Expanding road tolls across Massachusetts and to the state's borders could be a way to generate new revenue to address growing transportation woes, Senate President Karen Spilka said Thursday.
In remarks at a Greater Boston Chamber of Commerce breakfast Thursday, Spilka, an Ashland Democrat, told business leaders that tolls similar to those along Interstate 90 deserve consideration for other places.
"Simply put, and I put this out there, if tolls are a good idea for my district, my region, I believe we should explore the possibility of expanded tolling, including possibly at our borders," Spilka said. "Our best ideas won't matter if we can't find a way to make a 21st century transportation infrastructure a reality — and find a way to pay for it."
Spilka also mentioned congestion pricing, an idea other lawmakers on Beacon Hill have frequently raised, as a way to address worsening traffic and infrastructure. Echoing a similar comment made last month by House Speaker Robert DeLeo, Spilka told the audience that no proposal should be "off the table."
The Legislature, she said, must soon take up "an honest and clear-eyed conversation about how we will pay for the proposed solutions to our complex challenges."
Her remarks came a day after the release of a MassINC poll finding a majority of employees across the state have experienced anger at delays on their daily commutes. Gov. Charlie Baker, speaking in the wake of the poll on Wednesday, said he does not believe any new taxes are necessary to improve transportation, citing his administration's plan to invest historic levels of funding in the next five years.
"I don't believe that raising taxes is the answer to this problem at this point in time," he said this week.
DeLeo said last month that all transportation revenue options are still "on the table," although representatives do not plan to debate the topic until some time later this year.
Spilka did not outline a timeframe for taking up road tolls or other forms of transportation revenue.
Sen. Brendan Crighton filed a bill calling for a Department of Transportation study about expanding tolls, but no action has been taken on that legislation since it was referred to committee in January.
In an interview with the News Service after the event, Spilka said it was "premature" to say how the Senate plans to approach the transportation revenue conversation.
"I'd like to defer that question for a few weeks or a month or so until we dive into this a little bit more," she said. "There are a lot of needs. I'm not certain how you solve those with just fixes, not counting revenue. I don't know if it's possible at this point."
Spilka said Joint Committee on Transportation Co-chair Sen. Joseph Boncore — who himself has filed bills calling for peak pricing on ride-hailing apps and for congestion tolls — will lead lawmakers in studying the issue. She also pointed to a new Senate working group led by Sen. Adam Hinds that will take a comprehensive look at the state's tax code with a goal of informing legislation for the 2021-2022 session.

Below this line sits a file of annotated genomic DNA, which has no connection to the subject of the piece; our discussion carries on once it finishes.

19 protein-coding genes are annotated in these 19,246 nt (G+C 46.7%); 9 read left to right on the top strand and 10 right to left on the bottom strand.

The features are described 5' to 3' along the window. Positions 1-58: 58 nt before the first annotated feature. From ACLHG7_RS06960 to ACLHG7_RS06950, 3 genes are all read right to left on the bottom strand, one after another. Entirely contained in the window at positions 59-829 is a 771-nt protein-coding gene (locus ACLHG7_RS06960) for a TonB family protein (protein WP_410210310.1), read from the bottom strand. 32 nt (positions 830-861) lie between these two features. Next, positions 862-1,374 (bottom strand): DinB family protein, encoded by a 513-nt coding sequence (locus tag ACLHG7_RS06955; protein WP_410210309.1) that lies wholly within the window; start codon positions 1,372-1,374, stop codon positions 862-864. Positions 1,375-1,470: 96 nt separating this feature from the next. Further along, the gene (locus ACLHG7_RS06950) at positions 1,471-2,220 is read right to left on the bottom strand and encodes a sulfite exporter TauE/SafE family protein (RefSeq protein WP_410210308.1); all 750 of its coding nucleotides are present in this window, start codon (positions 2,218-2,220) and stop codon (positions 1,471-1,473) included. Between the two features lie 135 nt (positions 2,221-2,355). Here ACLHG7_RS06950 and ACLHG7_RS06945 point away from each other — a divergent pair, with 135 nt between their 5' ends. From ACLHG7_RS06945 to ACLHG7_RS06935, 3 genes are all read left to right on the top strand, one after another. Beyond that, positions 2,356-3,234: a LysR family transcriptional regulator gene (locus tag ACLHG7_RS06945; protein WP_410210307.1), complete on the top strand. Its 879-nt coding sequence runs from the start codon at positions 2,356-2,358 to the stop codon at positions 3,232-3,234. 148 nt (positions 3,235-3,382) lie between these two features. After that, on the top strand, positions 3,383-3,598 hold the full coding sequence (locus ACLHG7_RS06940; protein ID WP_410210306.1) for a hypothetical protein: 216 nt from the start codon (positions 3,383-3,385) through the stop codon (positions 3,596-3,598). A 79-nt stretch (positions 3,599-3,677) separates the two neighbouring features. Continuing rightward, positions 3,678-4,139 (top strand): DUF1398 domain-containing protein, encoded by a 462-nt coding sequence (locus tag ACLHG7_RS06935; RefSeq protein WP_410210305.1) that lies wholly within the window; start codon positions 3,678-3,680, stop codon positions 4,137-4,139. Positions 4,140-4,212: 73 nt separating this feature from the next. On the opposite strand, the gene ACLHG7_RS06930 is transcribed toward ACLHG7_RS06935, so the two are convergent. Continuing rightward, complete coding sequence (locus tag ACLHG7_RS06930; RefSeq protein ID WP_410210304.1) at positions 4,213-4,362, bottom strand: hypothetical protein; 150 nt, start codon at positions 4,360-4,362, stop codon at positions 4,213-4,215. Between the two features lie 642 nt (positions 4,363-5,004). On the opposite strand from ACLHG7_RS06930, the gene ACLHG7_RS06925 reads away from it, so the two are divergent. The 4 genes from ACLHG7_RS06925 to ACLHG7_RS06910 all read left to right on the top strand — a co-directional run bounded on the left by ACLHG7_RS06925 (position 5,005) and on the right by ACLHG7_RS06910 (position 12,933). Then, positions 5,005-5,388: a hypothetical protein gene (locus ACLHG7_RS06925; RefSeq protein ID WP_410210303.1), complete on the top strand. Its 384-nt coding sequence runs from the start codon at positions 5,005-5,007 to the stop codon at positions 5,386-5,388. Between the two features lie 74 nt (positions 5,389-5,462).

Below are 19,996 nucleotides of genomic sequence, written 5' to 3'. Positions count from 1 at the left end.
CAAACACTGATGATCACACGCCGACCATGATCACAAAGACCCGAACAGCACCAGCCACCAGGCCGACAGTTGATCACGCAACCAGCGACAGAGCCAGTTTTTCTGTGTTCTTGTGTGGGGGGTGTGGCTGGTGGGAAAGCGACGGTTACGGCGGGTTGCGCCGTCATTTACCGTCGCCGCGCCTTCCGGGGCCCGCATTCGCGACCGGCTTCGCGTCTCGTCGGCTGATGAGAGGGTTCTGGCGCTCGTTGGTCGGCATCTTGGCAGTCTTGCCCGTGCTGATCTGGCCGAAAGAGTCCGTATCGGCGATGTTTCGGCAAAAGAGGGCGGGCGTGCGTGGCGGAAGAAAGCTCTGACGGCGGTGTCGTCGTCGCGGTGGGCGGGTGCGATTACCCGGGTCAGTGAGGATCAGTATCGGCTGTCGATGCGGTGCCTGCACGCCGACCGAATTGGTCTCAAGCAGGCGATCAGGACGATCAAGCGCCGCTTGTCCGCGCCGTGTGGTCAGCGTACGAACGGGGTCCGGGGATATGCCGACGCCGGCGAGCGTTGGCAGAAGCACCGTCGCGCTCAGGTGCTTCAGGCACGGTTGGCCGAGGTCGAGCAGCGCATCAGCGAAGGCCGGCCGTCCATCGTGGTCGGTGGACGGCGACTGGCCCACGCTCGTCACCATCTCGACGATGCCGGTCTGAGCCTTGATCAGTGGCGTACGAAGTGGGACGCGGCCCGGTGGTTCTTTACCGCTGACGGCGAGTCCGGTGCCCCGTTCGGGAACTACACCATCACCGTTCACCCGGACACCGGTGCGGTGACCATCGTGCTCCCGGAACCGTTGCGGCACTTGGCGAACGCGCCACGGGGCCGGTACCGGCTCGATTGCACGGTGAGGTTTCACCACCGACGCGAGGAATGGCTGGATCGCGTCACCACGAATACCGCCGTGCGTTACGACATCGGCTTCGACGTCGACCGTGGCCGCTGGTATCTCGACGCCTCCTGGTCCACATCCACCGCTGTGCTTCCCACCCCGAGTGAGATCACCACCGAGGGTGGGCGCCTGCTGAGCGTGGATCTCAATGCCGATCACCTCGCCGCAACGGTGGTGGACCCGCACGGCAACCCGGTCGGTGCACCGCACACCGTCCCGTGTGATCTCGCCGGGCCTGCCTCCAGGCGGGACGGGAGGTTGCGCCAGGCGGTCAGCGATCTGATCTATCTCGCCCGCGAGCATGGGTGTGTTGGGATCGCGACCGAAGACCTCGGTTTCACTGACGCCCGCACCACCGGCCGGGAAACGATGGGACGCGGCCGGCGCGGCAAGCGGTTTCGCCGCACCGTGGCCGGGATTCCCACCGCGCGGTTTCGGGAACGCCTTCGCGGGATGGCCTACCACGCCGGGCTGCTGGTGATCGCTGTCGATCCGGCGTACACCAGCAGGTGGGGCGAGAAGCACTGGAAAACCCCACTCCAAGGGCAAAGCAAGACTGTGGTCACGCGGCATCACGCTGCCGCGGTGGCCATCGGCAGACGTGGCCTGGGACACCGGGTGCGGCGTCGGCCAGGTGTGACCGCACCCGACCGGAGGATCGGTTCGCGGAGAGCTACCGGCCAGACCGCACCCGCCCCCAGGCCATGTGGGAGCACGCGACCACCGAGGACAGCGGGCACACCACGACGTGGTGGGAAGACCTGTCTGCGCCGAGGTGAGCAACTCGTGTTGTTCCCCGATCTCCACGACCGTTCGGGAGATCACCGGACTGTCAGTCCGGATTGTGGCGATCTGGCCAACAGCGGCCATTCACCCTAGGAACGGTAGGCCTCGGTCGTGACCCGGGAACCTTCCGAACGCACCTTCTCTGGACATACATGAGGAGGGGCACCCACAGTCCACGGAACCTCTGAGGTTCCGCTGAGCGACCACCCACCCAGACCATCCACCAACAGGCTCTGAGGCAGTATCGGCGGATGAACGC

It's not clear if lawmakers view the House budget being debated this week as a "money bill," a designation that would allow the Senate to add in new revenues when they take it up next month. Spilka said Thursday she is not sure if the current version is a money bill and is awaiting the final House vote.
The House on Thursday added a rider to its budget expanding a land conservation tax credit.
Spilka's speech focused on other key issue areas beyond transportation, too. She announced that the Senate budget would also include a new $10 million fund for mental health initiatives, and she told attendees not to be surprised if the Senate's budget includes "record levels" of Chapter 70 education funding - a pool of money that rises in each state budget.
Spilka would not say exactly what her budget's education funding would be, but she touted the Senate's previous votes in favor of fully implementing reforms recommended by the Foundation Budget Review Commission and said the chamber would "put its money where its mouth is when it comes to education."
"If you look at the last few years, this has been the Senate priority," Spilka told the News Service. "I believe it will be this year as well."
She tied together her remarks by suggesting that a wide range of legislative priorities can all be considered through two lenses: climate change and economic development.
To drive home the latter point — particularly relevant for an audience of hundreds of small and large business leaders — Spilka described the cost carried by many of the region's most significant challenges. Bad commutes leave workers dissatisfied and willing to look elsewhere for jobs, she said, education inequality leaves a portion of the population unable to succeed financially, and a Massachusetts Taxpayers Foundation study estimated the state loses $2.7 billion a year in business productivity as a result of the opioid epidemic.
"The key challenge before us, I believe, is safeguarding and maintaining the economic vibrancy and vitality of our state," Spilka said. "That’s why I believe that it's very important to emphasize that every policy issue that we face this session is also an economic development issue."